Internet Explorer v7 is probably the worst software title ever released by Microsoft, sporting poorly designed UI, various web standards followed inconsistently, lack of innovation and absence of any built-in developers tools. In hope that Microsoft learned from their IE7 mistakes, I downloaded IE8 beta and gave it a try. Let's have a look.
IE8 installation took 2-3 times longer than any other browser. No progress bar was shown during this time, so it was not possible to tell how much more needs to be downloaded or installed. The little item list informed my that IE8 was checking my system for malicious software and downloading updates. Not sure what exactly were they updating, since nothing was yet installed at that point.
Once the installation was completed, IE8 prompted me to reboot the machine, making IE8 the only browser on the planet that requires a reboot.
Watch where you are going!
Clicking the favorites star on the toolbar had the same effect. Only this time, IE could not recover and the browser was terminated.
As far as user interface goes, IE hasn't changed much - still using the clunky URL bar within the window title, which looks absolutely out of place if you enable the classic menu.
The new menu with icons shares space with the tabs, so when you open 5-6 tabs, you run out of space and tabs become too small to show more than the first word of every page title.
Configuration UI has not changed much ether since the first versions of IE, when there was only a handful of options to configure. Now the same non-resizable dialog sports a longer scroll bar, as the number of options grew from a release to a release. Finding the option you are looking for, such as turning off annoying ClearType fonts, requires a bit of patience and attention.
Surfing was, well, painful. Apparently the layout engine isn't quite beta quality yet. Take a look at Google Maps:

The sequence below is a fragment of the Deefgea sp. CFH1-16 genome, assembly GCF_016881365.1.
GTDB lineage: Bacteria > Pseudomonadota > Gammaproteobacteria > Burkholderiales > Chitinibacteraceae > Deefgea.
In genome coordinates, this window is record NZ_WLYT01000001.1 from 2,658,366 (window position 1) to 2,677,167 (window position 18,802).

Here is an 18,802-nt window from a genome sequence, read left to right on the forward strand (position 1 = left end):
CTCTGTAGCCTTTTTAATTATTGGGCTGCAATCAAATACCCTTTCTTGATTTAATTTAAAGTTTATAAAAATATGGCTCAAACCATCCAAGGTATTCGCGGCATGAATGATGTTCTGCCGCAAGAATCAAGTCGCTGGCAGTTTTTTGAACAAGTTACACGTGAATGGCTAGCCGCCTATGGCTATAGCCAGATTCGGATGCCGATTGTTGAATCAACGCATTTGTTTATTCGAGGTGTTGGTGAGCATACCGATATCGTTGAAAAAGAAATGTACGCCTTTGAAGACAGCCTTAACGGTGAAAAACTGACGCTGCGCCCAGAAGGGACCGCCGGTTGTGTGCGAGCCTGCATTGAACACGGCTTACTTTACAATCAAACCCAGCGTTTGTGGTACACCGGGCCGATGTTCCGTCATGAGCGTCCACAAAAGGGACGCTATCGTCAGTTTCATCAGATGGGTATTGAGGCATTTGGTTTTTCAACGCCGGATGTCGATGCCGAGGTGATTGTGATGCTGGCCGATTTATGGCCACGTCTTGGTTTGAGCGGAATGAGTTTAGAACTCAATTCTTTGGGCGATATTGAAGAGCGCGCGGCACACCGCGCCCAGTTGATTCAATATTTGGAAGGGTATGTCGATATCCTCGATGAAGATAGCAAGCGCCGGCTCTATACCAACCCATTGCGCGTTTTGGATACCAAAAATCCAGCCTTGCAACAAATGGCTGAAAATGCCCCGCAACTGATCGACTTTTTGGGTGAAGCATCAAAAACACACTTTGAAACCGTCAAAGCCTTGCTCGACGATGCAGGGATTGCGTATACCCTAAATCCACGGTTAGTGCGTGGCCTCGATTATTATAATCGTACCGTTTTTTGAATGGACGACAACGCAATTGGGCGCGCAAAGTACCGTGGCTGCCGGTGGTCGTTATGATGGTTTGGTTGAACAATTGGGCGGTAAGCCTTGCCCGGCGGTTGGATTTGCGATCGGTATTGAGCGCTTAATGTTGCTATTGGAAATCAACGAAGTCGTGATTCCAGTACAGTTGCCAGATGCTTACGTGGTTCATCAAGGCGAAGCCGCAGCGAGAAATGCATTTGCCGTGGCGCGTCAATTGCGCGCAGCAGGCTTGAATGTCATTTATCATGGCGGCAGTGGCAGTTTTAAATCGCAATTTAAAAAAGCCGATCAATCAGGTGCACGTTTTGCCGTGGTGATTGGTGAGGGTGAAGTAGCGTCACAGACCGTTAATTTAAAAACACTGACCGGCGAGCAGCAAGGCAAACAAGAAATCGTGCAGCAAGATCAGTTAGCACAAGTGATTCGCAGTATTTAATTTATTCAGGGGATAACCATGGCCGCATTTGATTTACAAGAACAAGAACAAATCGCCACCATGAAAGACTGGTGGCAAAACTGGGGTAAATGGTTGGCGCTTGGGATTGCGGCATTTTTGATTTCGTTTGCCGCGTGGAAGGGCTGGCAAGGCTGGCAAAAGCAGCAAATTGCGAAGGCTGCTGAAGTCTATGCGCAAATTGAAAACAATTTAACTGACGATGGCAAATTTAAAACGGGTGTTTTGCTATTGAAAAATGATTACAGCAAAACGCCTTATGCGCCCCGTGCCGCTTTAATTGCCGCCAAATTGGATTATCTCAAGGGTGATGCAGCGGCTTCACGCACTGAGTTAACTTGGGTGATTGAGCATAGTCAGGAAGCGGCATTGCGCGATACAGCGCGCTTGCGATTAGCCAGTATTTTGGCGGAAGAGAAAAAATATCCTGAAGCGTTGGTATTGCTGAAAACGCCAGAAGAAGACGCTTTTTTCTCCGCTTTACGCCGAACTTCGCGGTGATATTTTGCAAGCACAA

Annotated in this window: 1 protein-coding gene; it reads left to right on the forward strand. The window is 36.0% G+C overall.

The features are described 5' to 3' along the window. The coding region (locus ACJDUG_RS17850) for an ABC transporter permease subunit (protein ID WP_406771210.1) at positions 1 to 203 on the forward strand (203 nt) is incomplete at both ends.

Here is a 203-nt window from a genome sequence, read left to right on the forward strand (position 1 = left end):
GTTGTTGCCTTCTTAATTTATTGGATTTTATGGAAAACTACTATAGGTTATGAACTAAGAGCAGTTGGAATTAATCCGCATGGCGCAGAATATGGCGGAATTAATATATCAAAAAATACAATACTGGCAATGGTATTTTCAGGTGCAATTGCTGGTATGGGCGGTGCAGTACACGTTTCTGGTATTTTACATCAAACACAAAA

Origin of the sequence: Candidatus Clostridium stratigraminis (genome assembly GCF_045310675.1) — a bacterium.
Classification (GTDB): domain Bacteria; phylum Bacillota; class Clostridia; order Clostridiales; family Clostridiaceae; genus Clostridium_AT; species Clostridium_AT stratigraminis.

When I visited Wikipedia, everything was going smoothly at first, until I hit a page about Minneapolis, Minnesota, which had a number of links and pictures. IE8 just froze for a short while and when it become operational again, it would go into 80% of CPU usage every time I tried to use the scroll wheel and freeze for a few more seconds before moving the page.
National character support turned out to be worse than in IE7. For example, Yahoo Japan was rendered with half the symbols displayed as hollow boxes. Unicode Charts at were rendered as ISO-8859-1 (Western European), despite the fact the page clearly identified itself as a UTF-8 page.
Two new features in IE8 are Activities and Web Slices. Activities make it possible to select some content on the page and send it to various service providers, such as Google, MSNBC, Encarta, etc. The results can be instantly viewed in a pop-up window, so there is even no need to leave the page. This feature is quite useful if you need to look up a word definition or a map location.
Web Slices are HTML fragments that can be extracted from the source page and monitored for changes. In order for IE8 to show the web slice button, participating websites must provide additional information. Once a web slice is subscribed to, the item is added to the favorites bar and will be highlighted when the website is updated. Here's an example from IE8-enabled eBay:
Running SunSpider Performance tests shows that IE is slumping behind pretty much every other browser as much as two times. The numbers on the left are in milliseconds. Lower numbers indicate better results.
Follow the links below to see the individual test results.
All tests were conducted on the same machine running Windows XP.
It's hard to believe, but Microsoft still identifies itself as a Mozilla browser. Apparently, IE team haven't had a chance to look at the HTTP specification, which states that user agents should identify their product name followed by a slash and a version. If they have, they would identify IE as MSIE/8.0, not as Mozilla/4.0.
All in all, IE8 just continued playing the catch-up game with the other browsers and showed once again that the IE team has completely lost their touch with reality and can no longer design or implement software at the quality level they once were able to. If IE wouldn't be pre-installed with all Windows distributions and if MSN Messenger wouldn't cheat and would launch the default system browser instead of IE, Internet Explorer would simply vanish in thin air. It's that bad.